“Let the lines be free” – About the drawings by Myriam Beltz
The exclusive notebook edition series by Myriam Beltz is now available. We asked the artist in conversation what her lines are all about, how her drawings are created and what the concept behind her notebook edition is.
Myriam Beltz’s practice of drawing grew from her diary-keeping, and from her handwriting. Every day, the artist would write down her thoughts in her notebook. And at a certain point, rather than the words themselves, only the curved lines remained. For 5 years now, the artist has been composing her ‘Daily Drawings’ – a drawing for each and every day, a fixed routine. Her drawings are condensed into lines - lines as far as the eye can see. According to the artist, these lines should run free; they shouldn’t have to outline any specific form, they don’t have to serve as a specific shape, they don’t need to be attributed to anything, they may, and should simply … be.
Myriam Beltz tries to draw without any fixed goals or objectives, without intention. Her artistic process should take place away from any determination or purpose, and be more of an allowance, a feeling. For her, drawing means documenting the life of a line. And should not come from the head, but from the heart. For the artist, the movement of the hand is directly connected to the subconscious, the soul. The pictures thus paint themselves, so to speak. “It works well, as long as you don't understand what you are doing”, says Beltz, “as soon as you know what you are drawing, you have to stop”. Before the artist applies pencil to paper, she doesn’t yet know what the content of her drawing will be. Drawing is not the fulfilment of an idea that has already been preconceived in her head, but seeking & discovering by doing, letting herself be guided, having an inherent a trust in what may come. Only during the process of creation itself does the picture develop, and the artist waits, full of anticipation, for the lines that will appear on the page.
Whilst drawing, she is not of this world, the artist describes her creative process as coming to a state of complete calm: a little like meditating. For Beltz, drawing means following an inner urge. She understands this artistic process to be working towards a kind of primal line, an image that one carries within oneself as an artist, and which one approaches again and again, piece by piece. Line follows line follows line – and there is no end in sight.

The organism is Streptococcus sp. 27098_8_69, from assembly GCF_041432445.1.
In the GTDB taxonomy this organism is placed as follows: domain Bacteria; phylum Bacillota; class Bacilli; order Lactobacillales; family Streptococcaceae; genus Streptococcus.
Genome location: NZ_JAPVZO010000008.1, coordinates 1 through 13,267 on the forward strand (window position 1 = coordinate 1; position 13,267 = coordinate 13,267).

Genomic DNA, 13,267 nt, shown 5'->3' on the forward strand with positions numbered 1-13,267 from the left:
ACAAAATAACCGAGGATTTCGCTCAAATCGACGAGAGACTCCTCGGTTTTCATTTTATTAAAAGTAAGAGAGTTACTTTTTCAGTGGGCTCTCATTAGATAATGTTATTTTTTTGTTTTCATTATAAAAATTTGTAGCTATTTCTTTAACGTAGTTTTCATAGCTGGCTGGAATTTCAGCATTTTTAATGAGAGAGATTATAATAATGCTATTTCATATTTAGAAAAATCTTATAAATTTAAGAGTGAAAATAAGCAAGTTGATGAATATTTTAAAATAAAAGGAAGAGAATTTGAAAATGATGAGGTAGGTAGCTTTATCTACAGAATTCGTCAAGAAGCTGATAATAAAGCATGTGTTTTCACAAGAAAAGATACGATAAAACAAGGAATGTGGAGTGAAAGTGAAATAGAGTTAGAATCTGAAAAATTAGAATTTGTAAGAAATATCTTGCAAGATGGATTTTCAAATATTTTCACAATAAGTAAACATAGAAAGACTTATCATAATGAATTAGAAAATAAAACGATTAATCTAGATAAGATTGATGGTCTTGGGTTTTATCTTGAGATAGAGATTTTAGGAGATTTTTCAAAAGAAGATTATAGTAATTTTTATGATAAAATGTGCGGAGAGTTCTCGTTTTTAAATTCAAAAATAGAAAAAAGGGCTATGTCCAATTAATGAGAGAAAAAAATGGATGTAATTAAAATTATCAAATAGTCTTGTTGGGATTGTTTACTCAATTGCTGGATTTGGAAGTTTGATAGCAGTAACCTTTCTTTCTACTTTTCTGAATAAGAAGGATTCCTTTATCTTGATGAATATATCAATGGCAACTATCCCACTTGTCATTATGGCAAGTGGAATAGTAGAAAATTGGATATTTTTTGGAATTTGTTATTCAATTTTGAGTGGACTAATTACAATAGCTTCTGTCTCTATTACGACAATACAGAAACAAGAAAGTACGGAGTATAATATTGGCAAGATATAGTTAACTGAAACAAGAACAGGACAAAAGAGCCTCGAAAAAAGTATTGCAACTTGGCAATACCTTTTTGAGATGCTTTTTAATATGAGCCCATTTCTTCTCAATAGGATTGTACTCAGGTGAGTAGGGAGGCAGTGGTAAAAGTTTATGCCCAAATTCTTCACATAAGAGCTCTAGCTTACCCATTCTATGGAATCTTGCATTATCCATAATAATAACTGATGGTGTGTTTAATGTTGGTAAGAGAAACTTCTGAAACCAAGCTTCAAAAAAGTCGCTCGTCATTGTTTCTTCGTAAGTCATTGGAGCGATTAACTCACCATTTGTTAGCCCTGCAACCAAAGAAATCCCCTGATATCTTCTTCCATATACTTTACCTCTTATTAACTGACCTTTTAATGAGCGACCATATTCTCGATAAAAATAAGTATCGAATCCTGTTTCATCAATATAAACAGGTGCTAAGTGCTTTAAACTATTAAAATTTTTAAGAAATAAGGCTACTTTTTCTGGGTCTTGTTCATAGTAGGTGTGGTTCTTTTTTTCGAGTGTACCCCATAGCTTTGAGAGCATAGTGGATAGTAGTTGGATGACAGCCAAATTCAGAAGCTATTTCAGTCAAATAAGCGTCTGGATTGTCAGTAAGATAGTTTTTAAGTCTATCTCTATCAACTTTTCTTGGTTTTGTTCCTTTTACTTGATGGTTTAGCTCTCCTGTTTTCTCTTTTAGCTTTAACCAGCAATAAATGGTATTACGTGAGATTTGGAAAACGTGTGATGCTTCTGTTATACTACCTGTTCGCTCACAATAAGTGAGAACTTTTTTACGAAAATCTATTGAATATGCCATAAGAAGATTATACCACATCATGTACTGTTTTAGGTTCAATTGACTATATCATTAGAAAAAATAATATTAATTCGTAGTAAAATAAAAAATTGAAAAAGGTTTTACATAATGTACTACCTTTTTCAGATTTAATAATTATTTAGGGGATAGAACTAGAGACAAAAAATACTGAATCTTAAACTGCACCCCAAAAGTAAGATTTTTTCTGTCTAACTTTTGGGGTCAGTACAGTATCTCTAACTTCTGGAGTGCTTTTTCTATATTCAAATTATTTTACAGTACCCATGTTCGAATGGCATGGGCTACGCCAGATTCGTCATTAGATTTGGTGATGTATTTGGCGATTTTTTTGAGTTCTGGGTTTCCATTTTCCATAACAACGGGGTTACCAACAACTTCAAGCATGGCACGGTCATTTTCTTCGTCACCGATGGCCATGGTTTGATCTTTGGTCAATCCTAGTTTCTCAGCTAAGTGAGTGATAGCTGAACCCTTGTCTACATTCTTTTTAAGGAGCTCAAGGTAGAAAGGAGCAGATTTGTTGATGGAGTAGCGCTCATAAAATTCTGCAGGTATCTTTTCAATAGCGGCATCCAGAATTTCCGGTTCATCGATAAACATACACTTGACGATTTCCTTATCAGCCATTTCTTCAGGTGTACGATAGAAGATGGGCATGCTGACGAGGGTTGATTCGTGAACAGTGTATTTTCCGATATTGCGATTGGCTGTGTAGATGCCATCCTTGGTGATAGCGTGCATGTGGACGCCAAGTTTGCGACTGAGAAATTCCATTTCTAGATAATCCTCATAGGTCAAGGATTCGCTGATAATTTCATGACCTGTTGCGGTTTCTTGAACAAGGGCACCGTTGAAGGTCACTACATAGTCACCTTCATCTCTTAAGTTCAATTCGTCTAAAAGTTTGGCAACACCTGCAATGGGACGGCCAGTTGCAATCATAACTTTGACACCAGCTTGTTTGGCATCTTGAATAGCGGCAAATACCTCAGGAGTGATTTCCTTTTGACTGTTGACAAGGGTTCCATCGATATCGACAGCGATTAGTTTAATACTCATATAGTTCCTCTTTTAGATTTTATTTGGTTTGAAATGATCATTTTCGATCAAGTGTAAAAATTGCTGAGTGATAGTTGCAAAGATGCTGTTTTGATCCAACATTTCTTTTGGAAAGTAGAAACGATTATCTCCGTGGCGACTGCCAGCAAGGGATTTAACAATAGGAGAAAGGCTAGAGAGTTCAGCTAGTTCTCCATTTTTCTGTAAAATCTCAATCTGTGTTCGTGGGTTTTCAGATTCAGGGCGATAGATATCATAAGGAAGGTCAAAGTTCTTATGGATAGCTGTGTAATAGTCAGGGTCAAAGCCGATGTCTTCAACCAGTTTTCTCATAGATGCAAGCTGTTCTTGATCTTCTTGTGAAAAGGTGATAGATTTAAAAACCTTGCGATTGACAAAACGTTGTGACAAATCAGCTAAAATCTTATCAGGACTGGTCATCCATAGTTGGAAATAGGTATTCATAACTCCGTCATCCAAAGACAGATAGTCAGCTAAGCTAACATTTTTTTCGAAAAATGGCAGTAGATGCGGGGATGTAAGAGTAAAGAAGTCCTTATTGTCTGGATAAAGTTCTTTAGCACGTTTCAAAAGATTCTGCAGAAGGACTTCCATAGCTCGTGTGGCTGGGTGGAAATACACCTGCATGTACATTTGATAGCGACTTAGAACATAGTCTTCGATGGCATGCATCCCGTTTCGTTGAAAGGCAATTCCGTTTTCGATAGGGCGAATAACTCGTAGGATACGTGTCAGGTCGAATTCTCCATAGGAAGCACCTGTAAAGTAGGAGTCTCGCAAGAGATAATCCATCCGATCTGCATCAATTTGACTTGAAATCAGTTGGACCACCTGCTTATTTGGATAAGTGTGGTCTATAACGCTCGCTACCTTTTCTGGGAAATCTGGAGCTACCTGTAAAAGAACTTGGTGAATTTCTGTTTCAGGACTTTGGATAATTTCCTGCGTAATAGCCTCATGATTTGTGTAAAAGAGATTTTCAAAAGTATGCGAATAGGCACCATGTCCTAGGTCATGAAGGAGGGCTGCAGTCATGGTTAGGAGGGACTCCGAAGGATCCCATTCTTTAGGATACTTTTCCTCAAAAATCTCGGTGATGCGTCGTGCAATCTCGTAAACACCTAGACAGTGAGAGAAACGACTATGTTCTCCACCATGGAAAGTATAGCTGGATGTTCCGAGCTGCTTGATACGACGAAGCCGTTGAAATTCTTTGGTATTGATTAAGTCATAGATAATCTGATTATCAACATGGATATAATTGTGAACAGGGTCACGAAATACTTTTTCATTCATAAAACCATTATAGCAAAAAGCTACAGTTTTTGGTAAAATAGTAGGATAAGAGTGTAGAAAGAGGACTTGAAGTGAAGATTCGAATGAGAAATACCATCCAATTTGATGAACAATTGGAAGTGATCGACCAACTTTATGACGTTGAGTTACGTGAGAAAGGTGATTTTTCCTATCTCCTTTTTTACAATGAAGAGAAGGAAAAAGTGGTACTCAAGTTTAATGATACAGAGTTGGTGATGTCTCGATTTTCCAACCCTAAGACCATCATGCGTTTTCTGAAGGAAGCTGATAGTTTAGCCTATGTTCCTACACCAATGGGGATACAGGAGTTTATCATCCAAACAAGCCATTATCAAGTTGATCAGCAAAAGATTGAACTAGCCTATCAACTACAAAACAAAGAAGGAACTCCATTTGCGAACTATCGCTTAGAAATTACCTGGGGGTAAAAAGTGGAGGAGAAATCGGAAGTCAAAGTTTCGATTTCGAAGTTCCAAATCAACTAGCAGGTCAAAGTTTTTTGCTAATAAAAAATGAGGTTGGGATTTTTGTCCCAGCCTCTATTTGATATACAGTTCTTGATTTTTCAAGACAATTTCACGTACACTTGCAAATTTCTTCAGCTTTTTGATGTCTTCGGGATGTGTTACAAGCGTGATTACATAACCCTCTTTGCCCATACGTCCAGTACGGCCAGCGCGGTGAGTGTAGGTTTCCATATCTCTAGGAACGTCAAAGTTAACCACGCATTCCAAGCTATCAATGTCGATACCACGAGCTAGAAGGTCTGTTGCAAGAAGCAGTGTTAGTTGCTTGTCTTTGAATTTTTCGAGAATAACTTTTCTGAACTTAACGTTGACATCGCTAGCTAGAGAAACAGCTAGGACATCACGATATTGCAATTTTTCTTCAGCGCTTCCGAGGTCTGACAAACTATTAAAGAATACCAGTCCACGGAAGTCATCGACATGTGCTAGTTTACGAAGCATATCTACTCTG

What Beltz appreciates most about drawing is its directness. The medium, which is as old as humanity itself, is linked to a desire to articulate oneself directly. Nothing can be hidden away or corrected here. Drawing takes no detours. Once a line has been drawn, it lasts.
Initially, Beltz worked mainly figuratively, but over time her formal language became more and more abstract, and delicate. For her nuuna Art edition, the artist has chosen motifs that cover both - figures and pure lines (dots are also nothing more than short lines, according to Beltz). "Lines", "Dots", and "Friends" are the titles of these books: according to Beltz, all that she needs in order to be happy. With the lines and dots on the cover, the artist playfully addresses the theme of the notebooks’ dot grid. And while the inside of the notebooks are standardized, where each page looks exactly the same as the next, her lines and dots are visibly man-made. Each line is slightly different from the next, each dot deviates just minimally from its neighbour, each trace is individual. A humorous homage to drawing by hand. What could be better suited to an analogue notebook?
The notebooks of the "Myriam Beltz for nuuna" series are bound in vegan jeans-label material; the drawings have been screen-printed onto the covers. Inside: our favourite premium paper with a practical dot grid.
Find out more about Myriam Beltz' drawings on her instagram page.